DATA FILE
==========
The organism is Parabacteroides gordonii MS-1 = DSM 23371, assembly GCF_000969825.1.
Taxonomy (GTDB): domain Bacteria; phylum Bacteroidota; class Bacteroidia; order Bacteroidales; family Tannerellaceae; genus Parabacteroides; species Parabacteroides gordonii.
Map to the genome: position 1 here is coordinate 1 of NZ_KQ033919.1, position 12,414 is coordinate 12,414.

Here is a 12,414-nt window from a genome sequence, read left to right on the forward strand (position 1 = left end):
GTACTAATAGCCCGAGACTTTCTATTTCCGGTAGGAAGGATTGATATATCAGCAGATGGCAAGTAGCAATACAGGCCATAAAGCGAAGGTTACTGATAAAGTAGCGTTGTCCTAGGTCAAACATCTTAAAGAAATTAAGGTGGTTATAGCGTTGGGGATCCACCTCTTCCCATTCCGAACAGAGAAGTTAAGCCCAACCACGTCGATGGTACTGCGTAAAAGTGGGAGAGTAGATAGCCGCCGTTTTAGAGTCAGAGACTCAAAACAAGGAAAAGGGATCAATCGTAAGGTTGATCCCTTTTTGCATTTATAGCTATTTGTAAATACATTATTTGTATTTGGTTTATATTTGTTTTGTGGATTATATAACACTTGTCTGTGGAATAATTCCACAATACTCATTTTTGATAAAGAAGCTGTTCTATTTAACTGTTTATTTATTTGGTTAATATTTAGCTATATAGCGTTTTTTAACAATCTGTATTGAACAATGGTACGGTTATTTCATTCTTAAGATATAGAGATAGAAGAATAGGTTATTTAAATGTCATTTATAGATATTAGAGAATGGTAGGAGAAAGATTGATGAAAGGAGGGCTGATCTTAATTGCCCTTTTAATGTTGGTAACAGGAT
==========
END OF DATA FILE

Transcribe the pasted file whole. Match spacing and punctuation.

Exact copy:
The organism is Parabacteroides gordonii MS-1 = DSM 23371, assembly GCF_000969825.1.
Taxonomy (GTDB): domain Bacteria; phylum Bacteroidota; class Bacteroidia; order Bacteroidales; family Tannerellaceae; genus Parabacteroides; species Parabacteroides gordonii.
Map to the genome: position 1 here is coordinate 1 of NZ_KQ033919.1, position 12,414 is coordinate 12,414.

Here is a 12,414-nt window from a genome sequence, read left to right on the forward strand (position 1 = left end):
GTACTAATAGCCCGAGACTTTCTATTTCCGGTAGGAAGGATTGATATATCAGCAGATGGCAAGTAGCAATACAGGCCATAAAGCGAAGGTTACTGATAAAGTAGCGTTGTCCTAGGTCAAACATCTTAAAGAAATTAAGGTGGTTATAGCGTTGGGGATCCACCTCTTCCCATTCCGAACAGAGAAGTTAAGCCCAACCACGTCGATGGTACTGCGTAAAAGTGGGAGAGTAGATAGCCGCCGTTTTAGAGTCAGAGACTCAAAACAAGGAAAAGGGATCAATCGTAAGGTTGATCCCTTTTTGCATTTATAGCTATTTGTAAATACATTATTTGTATTTGGTTTATATTTGTTTTGTGGATTATATAACACTTGTCTGTGGAATAATTCCACAATACTCATTTTTGATAAAGAAGCTGTTCTATTTAACTGTTTATTTATTTGGTTAATATTTAGCTATATAGCGTTTTTTAACAATCTGTATTGAACAATGGTACGGTTATTTCATTCTTAAGATATAGAGATAGAAGAATAGGTTATTTAAATGTCATTTATAGATATTAGAGAATGGTAGGAGAAAGATTGATGAAAGGAGGGCTGATCTTAATTGCCCTTTTAATGTTGGTAACAGGAT